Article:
For most of the first period at Madison Square Garden on Monday night, the newly renovated scoreboard above center ice displayed only the time remaining and a 0-0 score — not shots on goal, face-off percentage or the other data that it normally tracks.I thought this might be a ploy by New York Rangers coach Alain Vigneault. In Games 1 and 2 of the series — both comeback wins by the Los Angeles Kings — the Kings’ peripheral stats were more impressive than the Rangers’ (the Kings led the Rangers 87-65 in shots on goal, for example). Indeed, Los Angeles has a well-deserved reputation as a stat-savvy team that focuses on metrics related to puck possession and scoring opportunities, which can better predict game results than goals scored and allowed.No #fancystats for you, LA Kings! No moral victory on the strength of Zone Start Adjusted Corsi! You’ll have to win this hockey game the old-fashioned way: by scoring more goals than the other team!The stats clicked back on to the MSG scoreboard late in the first period. Soon after, the Kings scored, and they went on to beat the Rangers 3-0.But it was the Rangers who had more scoring opportunities. They had 32 shots on goal, compared with 15 for LA. Counting missed shots and blocked shots, their edge was 59-33.It can be tempting, if you have a passing familiarity with advanced hockey metrics, to take solace when outcomes like these occur or to curse your favorite team’s bad luck. How often does a team lose despite outshooting its opponent by a 2-1 margin, for instance?Actually, teams lose often. In playoff games since 1988, teams that took about two-thirds of the shots in a game (somewhere between 65 and 70 percent) won only 62 percent of the time. The chart below generalizes this data based on logistic regression and estimates how often teams win a game based on the number of shots they take.Much of this is simply a reflection of the fact that goals scored and allowed are a noisy statistic. A lucky deflection or two for the Kings, a great save or two by Jonathan Quick, and all those extra shots often go for naught.But another reason is that play changes once a team finds itself trailing. The shot count was even at 4-4 when the Kings scored with one second left in the first period. The Rangers piled on shots only once they trailed.The chart below shows how often a team shoots based on the game score. The data is based on playoff games since 2012. It includes blocked shots and missed shots, as well as shots on goal (these are called Corsi events in #fancystats terms) in 5-on-5 play.Teams down by one goal are shooting about 25 percent more often than their opponents at even strength. Teams down by two or more goals are shooting about 40 percent more often.Are those extra shots translating into goals? Actually, yes. In cases when it trails by two goals or more, a team scores about 2.4 goals per 60 minutes of ice time at even strength, compared with 1.8 goals for the leading team.So, at least in the playoffs, there’s been some tendency for the trailing team to recover (despite that it should be the slightly weaker team on average for having fallen behind). It’s like a mild version of the CPU Assistance that allowed the computer to make spectacular comebacks in games such as NBA Jam just when you thought you had everything wrapped up.It isn’t clear whether this represents rational behavior on the part of the leading team. It would be one thing if it were stalling just to get the game over with, reducing shots and scoring for both teams. But it’s actually allowing its opponents more shots and more goals — at the same time it’s taking fewer of its own.One possible explanation is the avoidance of penalties (to the extent they can be averted through more passive play). In playoff games since 2012, teams are scoring 6.3 goals per 60 minutes on the power play — nearly three times their rate at even strength. Shorthanded teams score 0.8 shorthanded goals per 60 minutes. Those long-term averages didn’t help the Rangers on Monday night, who went scoreless in six power play opportunities.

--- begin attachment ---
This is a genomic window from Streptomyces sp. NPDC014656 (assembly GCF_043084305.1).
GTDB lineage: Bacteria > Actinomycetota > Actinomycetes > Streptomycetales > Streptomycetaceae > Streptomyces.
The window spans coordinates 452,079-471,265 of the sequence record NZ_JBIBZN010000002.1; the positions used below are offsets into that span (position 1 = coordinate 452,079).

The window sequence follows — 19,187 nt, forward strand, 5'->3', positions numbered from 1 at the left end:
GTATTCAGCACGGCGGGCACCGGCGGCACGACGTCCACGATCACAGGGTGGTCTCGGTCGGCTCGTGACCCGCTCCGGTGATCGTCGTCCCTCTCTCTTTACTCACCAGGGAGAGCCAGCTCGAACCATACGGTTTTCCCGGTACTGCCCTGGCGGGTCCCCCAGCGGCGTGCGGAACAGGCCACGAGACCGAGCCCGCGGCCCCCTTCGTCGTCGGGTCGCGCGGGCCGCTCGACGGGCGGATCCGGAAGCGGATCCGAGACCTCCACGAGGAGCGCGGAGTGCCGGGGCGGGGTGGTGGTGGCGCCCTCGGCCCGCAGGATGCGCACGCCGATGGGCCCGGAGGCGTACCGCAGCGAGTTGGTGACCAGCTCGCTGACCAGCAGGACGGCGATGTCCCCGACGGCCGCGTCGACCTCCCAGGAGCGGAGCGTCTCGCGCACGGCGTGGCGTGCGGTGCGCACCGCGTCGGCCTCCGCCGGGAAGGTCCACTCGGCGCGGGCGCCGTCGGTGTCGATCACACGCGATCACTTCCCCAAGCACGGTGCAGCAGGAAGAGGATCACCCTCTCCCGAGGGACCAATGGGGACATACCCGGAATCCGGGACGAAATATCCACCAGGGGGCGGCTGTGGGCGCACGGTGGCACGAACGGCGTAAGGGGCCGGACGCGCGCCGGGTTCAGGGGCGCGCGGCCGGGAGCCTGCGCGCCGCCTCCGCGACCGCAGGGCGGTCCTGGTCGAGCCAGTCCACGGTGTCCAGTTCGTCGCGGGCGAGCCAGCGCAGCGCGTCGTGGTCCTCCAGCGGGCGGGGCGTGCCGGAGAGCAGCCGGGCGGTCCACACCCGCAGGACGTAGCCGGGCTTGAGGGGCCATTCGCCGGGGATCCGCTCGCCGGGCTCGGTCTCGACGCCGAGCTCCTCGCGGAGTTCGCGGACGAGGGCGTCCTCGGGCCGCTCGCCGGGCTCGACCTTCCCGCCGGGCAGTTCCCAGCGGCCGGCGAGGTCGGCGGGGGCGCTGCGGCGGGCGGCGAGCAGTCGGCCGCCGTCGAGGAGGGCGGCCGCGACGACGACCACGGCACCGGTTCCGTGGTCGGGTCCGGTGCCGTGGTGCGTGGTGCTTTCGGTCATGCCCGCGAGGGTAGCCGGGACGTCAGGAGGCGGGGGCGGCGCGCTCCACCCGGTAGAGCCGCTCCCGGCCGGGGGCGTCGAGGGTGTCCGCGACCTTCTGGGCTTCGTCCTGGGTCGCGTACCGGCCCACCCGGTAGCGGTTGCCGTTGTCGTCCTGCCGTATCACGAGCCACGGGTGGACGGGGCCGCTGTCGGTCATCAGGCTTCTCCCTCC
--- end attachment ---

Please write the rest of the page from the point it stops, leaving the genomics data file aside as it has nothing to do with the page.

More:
Maryland and South Carolina have really good women’s basketball teams — two of the four best in the country. But Connecticut and Notre Dame, their respective Final Four opponents on Sunday in Tampa, are a cut above. They’re ranked No. 1 and 2 in the country by the AP, the coaches and the tournament selection committee. They’re the favorites to reach Tuesday’s final in our March Madness predictions and in Vegas. They played each other in last year’s final. And, best of all, they have a rich history — one that isn’t as one-sided as UConn’s recent dominance suggests.Notre Dame has dealt UConn seven of its 18 losses since the start of 2007. In other words, 39 percent of the time UConn has lost in the last eight-plus years, it’s been against Notre Dame.If UConn and Notre Dame play each other in the final, it’d be their 21st meeting since the start of 2007 — the latest ESPN Stats & Info data available. They played 12 regular-season games (11 back when both were in the Big East), plus three Big East conference finals and one semifinal. They’ve also met four times in the last eight Final Fours, with two wins apiece. A Tuesday meeting would be the rubber match.Maryland and South Carolina have been good, but they simply haven’t been as dominant. UConn has won 94.6 percent of its games since the start of 2007, by far the best in the sport. Notre Dame ranks fifth, at 84.1 percent. (Stanford, Green Bay and Baylor are second, third and fourth.) Maryland is 11th, at 80.6 percent. And South Carolina is 53rd, at 64.3 percent. But South Carolina’s and Maryland’s relative inconsistency, coupled with UConn’s and Notre Dame’s late, lamented conference rivalry, means they have a much thinner record against the rest of the Final Four.So let’s look more closely at the UConn-Notre Dame rivalry. UConn has won 13 of their last 20 matchups, or 65 percent. That’s as close as UConn gets these days to a balanced rivalry — it’s the lowest winning percentage UConn has against any team it has played more than five times since the start of 2007. Every team but one that has played UConn at least once in that time has a losing record against the Huskies. (The one exception is longtime rival Tennessee, which won their only recent meeting.) More than 90 percent of UConn opponents haven’t beaten the Huskies even once, including four teams that have played them at least 10 times.Also notable, for a team that has regularly all but clinched its games by halftime, UConn has beaten Notre Dame by an average of less than eight points per game in their 20 meetings. That’s the closest average margin for any UConn opponent that has played the Huskies more than five times since 2007.UConn, meanwhile, is responsible for a big chunk of Notre Dame’s losses since the start of 2007: 13 of 49, or 27 percent. UConn is the only team Notre Dame has played in more than six games in that period that has a winning record against the Fighting Irish.Notre Dame’s recent wins against UConn all came in an astonishingly short spell: The Fighting Irish won seven of eight meetings over a stretch that started with Notre Dame’s upset of UConn in the 2011 Final Four. Notre Dame star Jewell Loyd, a junior and the team’s leading scorer, is the only current player who was a major contributor for the Fighting Irish when they last beat UConn.It’s not the most heated or longstanding rivalry. Before the teams played in December — in a game UConn won by 18 points — espnW’s Graham Hays pointed out that it doesn’t have the rich character and tension of UConn-Tennessee. Notre Dame head coach Muffet McGraw, asked before the game about her relationship with Connecticut coach Geno Auriemma, made it sound like the two were friendly acquaintances in the corporate world. “Geno and I are terrific,” McGraw said. “We saw each other this summer. We’ve got no issues, no problems. Just business as usual for both of us.”If it’s business as usual for both teams on Sunday, we’ll see them renew their acquaintance in the final on Tuesday in Tampa, in the latest edition of the closest thing to a rivalry that Auriemma’s dominant UConn team has these days.